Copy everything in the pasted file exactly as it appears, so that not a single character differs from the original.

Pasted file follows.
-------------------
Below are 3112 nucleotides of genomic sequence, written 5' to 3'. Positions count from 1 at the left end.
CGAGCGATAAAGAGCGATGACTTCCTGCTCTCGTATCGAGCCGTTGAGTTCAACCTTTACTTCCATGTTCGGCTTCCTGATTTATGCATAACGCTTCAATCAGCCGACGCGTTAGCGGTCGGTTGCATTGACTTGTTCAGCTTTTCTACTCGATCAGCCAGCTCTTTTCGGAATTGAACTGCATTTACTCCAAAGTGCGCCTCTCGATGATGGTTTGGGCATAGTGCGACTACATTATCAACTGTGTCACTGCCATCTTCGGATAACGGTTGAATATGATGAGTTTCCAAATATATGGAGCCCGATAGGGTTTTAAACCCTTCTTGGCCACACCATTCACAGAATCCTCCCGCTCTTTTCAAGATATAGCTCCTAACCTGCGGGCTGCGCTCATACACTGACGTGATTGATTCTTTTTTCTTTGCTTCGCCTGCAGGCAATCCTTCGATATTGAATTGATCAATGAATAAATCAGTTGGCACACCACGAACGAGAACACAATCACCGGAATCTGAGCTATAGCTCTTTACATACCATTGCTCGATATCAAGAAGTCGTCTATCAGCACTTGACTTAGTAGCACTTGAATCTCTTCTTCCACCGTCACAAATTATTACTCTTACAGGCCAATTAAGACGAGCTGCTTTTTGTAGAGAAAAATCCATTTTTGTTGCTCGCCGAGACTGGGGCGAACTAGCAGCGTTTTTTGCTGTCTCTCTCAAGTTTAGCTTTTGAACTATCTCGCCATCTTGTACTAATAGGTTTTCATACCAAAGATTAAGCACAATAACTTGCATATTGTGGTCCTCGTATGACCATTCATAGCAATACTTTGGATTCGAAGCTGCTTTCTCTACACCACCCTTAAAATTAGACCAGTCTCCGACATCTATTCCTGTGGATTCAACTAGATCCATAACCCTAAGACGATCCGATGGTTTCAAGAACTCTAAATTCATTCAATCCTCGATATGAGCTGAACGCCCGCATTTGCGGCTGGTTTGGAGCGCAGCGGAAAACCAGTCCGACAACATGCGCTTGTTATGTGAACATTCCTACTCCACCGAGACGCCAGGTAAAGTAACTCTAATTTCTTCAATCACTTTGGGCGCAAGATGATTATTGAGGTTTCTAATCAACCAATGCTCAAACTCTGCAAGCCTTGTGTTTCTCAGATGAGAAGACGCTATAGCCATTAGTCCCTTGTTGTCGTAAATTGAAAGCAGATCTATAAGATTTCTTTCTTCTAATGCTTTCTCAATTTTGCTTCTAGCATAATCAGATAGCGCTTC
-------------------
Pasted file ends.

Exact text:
Below are 3112 nucleotides of genomic sequence, written 5' to 3'. Positions count from 1 at the left end.
CGAGCGATAAAGAGCGATGACTTCCTGCTCTCGTATCGAGCCGTTGAGTTCAACCTTTACTTCCATGTTCGGCTTCCTGATTTATGCATAACGCTTCAATCAGCCGACGCGTTAGCGGTCGGTTGCATTGACTTGTTCAGCTTTTCTACTCGATCAGCCAGCTCTTTTCGGAATTGAACTGCATTTACTCCAAAGTGCGCCTCTCGATGATGGTTTGGGCATAGTGCGACTACATTATCAACTGTGTCACTGCCATCTTCGGATAACGGTTGAATATGATGAGTTTCCAAATATATGGAGCCCGATAGGGTTTTAAACCCTTCTTGGCCACACCATTCACAGAATCCTCCCGCTCTTTTCAAGATATAGCTCCTAACCTGCGGGCTGCGCTCATACACTGACGTGATTGATTCTTTTTTCTTTGCTTCGCCTGCAGGCAATCCTTCGATATTGAATTGATCAATGAATAAATCAGTTGGCACACCACGAACGAGAACACAATCACCGGAATCTGAGCTATAGCTCTTTACATACCATTGCTCGATATCAAGAAGTCGTCTATCAGCACTTGACTTAGTAGCACTTGAATCTCTTCTTCCACCGTCACAAATTATTACTCTTACAGGCCAATTAAGACGAGCTGCTTTTTGTAGAGAAAAATCCATTTTTGTTGCTCGCCGAGACTGGGGCGAACTAGCAGCGTTTTTTGCTGTCTCTCTCAAGTTTAGCTTTTGAACTATCTCGCCATCTTGTACTAATAGGTTTTCATACCAAAGATTAAGCACAATAACTTGCATATTGTGGTCCTCGTATGACCATTCATAGCAATACTTTGGATTCGAAGCTGCTTTCTCTACACCACCCTTAAAATTAGACCAGTCTCCGACATCTATTCCTGTGGATTCAACTAGATCCATAACCCTAAGACGATCCGATGGTTTCAAGAACTCTAAATTCATTCAATCCTCGATATGAGCTGAACGCCCGCATTTGCGGCTGGTTTGGAGCGCAGCGGAAAACCAGTCCGACAACATGCGCTTGTTATGTGAACATTCCTACTCCACCGAGACGCCAGGTAAAGTAACTCTAATTTCTTCAATCACTTTGGGCGCAAGATGATTATTGAGGTTTCTAATCAACCAATGCTCAAACTCTGCAAGCCTTGTGTTTCTCAGATGAGAAGACGCTATAGCCATTAGTCCCTTGTTGTCGTAAATTGAAAGCAGATCTATAAGATTTCTTTCTTCTAATGCTTTCTCAATTTTGCTTCTAGCATAATCAGATAGCGCTTC